Photo: Israel Antiquities Authority Theft Prevention Unit

Coin From The Bar Kochba Revolt Against the Romans Discovered in Israel

Did you know that this fine bronze coin, dating from the second year of the Bar Kochba Revolt (133 CE), was discovered in the Israel Antiquities Authority archaeological excavations carried out with the help of volunteers in four caves in the Nahal Darga Nature Reserve?

On one side of the coin, a date palm is depicted with the name ‘Shimon’ (Simon) written in ancient Hebrew script. Shimon Bar Koseba (Kochba) was the leader of the Second Jewish Revolt against the Romans (132–135 CE). On the other side, an inscription around a vine leaf reads: “Year Two of the Freedom of Israel.”

These Jewish coins were minted by the Bar Kochba administration, who restruck them by erasing the images on the Roman coins and reusing the raw material of the coins. The main purpose of minting these coins was to boost the morale of the Jewish rebels and to exhibit defiance against Roman rule. The coins featured a date palm, erasing the image of the Roman emperor that may still have been just visible on the original coins.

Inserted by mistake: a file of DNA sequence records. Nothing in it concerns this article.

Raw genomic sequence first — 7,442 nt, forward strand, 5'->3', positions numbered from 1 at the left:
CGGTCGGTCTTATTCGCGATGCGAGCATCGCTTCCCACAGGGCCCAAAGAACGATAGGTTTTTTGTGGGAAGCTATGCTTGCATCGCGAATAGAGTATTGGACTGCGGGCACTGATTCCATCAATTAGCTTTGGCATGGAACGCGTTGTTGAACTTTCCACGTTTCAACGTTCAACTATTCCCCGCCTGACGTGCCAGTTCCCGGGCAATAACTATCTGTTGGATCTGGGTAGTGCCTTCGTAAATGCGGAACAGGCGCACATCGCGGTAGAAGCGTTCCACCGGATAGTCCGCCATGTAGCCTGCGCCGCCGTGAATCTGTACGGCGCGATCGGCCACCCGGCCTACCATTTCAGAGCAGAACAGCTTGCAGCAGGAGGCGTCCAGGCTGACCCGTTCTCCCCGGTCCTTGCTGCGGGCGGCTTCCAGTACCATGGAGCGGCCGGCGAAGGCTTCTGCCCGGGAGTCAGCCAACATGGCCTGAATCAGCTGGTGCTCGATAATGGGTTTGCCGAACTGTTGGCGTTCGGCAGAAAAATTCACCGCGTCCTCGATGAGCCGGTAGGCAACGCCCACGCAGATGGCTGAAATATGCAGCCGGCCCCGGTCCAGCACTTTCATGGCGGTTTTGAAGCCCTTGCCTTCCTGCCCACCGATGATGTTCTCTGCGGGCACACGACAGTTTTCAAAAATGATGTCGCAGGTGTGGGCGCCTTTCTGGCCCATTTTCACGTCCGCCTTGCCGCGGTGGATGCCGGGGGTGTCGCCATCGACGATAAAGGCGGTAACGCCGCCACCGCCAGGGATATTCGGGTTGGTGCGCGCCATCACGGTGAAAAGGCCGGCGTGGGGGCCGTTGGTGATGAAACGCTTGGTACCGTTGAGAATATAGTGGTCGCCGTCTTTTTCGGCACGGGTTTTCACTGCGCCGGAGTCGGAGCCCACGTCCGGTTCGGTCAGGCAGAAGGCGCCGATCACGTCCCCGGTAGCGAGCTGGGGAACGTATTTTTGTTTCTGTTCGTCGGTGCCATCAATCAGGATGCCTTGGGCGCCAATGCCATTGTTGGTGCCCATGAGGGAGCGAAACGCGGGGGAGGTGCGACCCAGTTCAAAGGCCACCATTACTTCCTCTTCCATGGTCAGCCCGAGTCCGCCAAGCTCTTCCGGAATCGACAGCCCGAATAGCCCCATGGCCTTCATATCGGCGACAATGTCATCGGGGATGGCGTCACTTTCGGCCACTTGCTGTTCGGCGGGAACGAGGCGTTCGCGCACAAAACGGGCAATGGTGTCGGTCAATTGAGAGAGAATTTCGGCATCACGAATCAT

The excavation was carried out by archaeologists, members of the Israel Antiquities Authority Theft Prevention Unit, hundreds of volunteers from the general public, and youth participating in the ‘Ein Perat pre-army program. According to Amir Ganor, the Israel Antiquities Authority director of the excavation, “This coin is not the only discovery attributed to the Jewish rebels that were retrieved in the current excavation; remains of unique textiles and fabrics in various colors were also found.”

The excavation at Murabba’at Cave II yielded important and valuable artifacts from several historical periods, but the most prominent period represented in the cave is that of the Bar Kochba Revolt. Already in 1951, a collection of papyri belonging to Bar Kochba’s administrative archive was found in the cave, including the full name of the leader of the revolt, Shimon ben Koseba (Bar Kochba). Additional excavations at the site may reveal whether this cave served as Bar Kochba’s headquarters during the revolt that centered on the area of the Judean Desert.